Decommissioned vessels that are used in these kinds of exercises, like the Ford, are referred to as "hulks."
They must be sunk in at least 6,000 feet of water and at least 50 nautical miles from land.
Before they're sunk, they're cleared of transformers and capacitors, as well as of trash, petroleum, and harmful chemicals like polychlorinated biphenyls and mercury, and materials containing fluorocarbons, according to a Navy release.
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A Minnesota Army National Guard UH-60 Black Hawk helicopter with three Guardsmen aboard crashed south of St. Cloud on Thursday, said National Guard spokeswoman Army Master Sgt. Blair Heusdens.
At this time, the National Guard is not releasing any information about the status of the three people aboard the helicopter, Heusdens told Task & Purpose on Thursday.
The Pentagon's latest attempt to twist itself in knots to deny that it is considering sending up to 14,000 troops to the Middle East has a big caveat.
Pentagon spokeswoman Alyssa Farah said there are no plans to send that many troops to the region "at this time."
Farah's statement does not rule out the possibility that the Defense Department could initially announce a smaller deployment to the region and subsequently announce that more troops are headed downrange.
The Navy could deploy a second carrier to the Middle East if Trump orders an Iran surge, top admiral says
The Navy could send a second aircraft carrier to the Middle East if President Donald Trump orders a surge of forces to the region, Chief of Naval Operations Adm. Mike Gilday said on Thursday.
Gordon Lubold and Nancy Youssef of the Wall Street Journal first reported the United States is considering sending up to 14,000 troops to the Middle East to deter Iran from attacking U.S. forces and regional allies. The surge forces could include several ships.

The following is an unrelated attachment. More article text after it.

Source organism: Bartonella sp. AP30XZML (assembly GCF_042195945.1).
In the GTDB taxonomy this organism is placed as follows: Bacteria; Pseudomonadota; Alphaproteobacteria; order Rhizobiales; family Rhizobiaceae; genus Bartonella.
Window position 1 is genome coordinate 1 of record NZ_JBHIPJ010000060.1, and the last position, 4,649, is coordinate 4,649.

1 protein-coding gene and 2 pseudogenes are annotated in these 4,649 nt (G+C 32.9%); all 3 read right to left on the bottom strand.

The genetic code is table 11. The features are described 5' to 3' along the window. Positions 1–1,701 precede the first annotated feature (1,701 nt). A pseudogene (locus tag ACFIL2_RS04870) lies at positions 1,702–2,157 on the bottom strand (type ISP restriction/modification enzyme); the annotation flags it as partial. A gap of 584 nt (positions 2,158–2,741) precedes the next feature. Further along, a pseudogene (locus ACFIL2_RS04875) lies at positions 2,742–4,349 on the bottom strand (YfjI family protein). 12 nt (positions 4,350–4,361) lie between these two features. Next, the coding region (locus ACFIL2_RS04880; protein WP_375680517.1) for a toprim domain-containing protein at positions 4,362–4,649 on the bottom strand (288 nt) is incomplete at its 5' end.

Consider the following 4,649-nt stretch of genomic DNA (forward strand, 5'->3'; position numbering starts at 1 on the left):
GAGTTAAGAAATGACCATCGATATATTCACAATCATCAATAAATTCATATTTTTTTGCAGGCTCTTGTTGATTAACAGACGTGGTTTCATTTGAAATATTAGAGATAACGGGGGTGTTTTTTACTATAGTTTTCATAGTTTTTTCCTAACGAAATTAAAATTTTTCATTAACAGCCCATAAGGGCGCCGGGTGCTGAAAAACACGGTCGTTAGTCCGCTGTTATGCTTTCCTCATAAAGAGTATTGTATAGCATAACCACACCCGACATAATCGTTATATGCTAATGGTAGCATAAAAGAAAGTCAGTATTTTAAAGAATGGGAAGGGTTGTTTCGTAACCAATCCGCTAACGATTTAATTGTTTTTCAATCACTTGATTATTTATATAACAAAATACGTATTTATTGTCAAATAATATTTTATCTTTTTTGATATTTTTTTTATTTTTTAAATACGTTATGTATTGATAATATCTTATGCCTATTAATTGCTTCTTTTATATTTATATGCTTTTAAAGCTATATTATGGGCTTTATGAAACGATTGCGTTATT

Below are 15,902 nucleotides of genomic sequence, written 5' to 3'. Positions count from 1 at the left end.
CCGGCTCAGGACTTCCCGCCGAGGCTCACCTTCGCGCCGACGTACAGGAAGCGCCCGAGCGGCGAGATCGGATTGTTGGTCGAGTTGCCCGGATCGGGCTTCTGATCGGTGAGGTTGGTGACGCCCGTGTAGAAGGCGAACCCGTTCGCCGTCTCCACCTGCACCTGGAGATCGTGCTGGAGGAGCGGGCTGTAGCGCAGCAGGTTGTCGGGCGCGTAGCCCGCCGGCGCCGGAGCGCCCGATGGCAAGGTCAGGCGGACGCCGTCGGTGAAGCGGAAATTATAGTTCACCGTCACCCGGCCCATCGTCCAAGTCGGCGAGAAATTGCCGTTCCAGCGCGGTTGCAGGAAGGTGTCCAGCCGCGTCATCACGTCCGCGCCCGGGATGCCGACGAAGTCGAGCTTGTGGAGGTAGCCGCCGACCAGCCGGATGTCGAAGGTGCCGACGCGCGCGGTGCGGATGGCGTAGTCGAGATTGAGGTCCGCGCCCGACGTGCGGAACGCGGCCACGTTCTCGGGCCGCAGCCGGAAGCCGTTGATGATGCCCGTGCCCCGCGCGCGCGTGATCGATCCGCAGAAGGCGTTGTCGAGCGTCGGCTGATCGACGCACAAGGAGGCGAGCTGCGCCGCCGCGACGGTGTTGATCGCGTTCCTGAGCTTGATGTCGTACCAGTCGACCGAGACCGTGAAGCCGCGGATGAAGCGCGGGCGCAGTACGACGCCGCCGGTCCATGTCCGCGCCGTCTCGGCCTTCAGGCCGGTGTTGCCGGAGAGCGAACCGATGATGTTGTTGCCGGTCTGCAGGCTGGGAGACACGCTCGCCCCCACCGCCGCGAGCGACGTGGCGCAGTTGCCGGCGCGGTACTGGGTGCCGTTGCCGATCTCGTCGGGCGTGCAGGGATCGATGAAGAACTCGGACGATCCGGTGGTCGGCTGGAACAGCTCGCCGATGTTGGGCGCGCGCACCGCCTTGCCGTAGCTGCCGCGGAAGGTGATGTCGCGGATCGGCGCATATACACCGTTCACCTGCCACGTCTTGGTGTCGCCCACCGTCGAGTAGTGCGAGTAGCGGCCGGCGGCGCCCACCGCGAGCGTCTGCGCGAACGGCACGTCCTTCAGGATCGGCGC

I didn't think a movie about World War I would, or even could, remind me of Afghanistan.
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An internal investigation spurred by a nude photo scandal shows just how deep sexism runs in the Marine Corps
"I will still have to work harder to get the perception away from peers and seniors that women can't do the job."
Some years ago, a 20-year-old female Marine, a military police officer, was working at a guard shack screening service members and civilians before they entered the base. As a lance corporal, she was new to the job and the duty station, her first in the Marine Corps.
At some point during her shift, a male sergeant on duty drove up. Get in the car, he said, the platoon sergeant needs to see you. She opened the door and got in, believing she was headed to see the enlisted supervisor of her platoon.
Instead, the sergeant drove her to a dark, wooded area on base. It was deserted, no other Marines were around. "Hey, I want a blowjob," the sergeant told her.
"What am I supposed, what do you do as a lance corporal?" she would later recall. "I'm 20 years old ... I'm new at this. You're the only leadership I've ever known, and this is what happens."
She looked at him, then got out of the car and walked away. The sergeant drove up next to her and tried to play it off as a prank. "I'm just fucking with you," he said. "It's not a big deal."
It was one story among hundreds of others shared by Marines for a study initiated in July 2017 by the Marine Corps Center for Advanced Operational Culture Learning (CAOCL). Finalized in March 2018, the center's report was quietly published to its website in September 2019 with little fanfare.
The culture of the Marine Corps is ripe for analysis. A 2015 Rand Corporation study found that women felt far more isolated among men in the Corps, while the Pentagon's Office of People Analytics noted in 2018 that female Marines rated hostility toward them as "significantly higher" than their male counterparts.
But the center's report, Marines' Perspectives on Various Aspects of Marine Corps Organizational Culture, offers a proverbial wakeup call to leaders, particularly when paired alongside previous studies, since it was commissioned by the Marine Corps itself in the wake of a nude photo sharing scandal that rocked the service in 2017.
The scandal, researchers found, was merely a symptom of a much larger problem.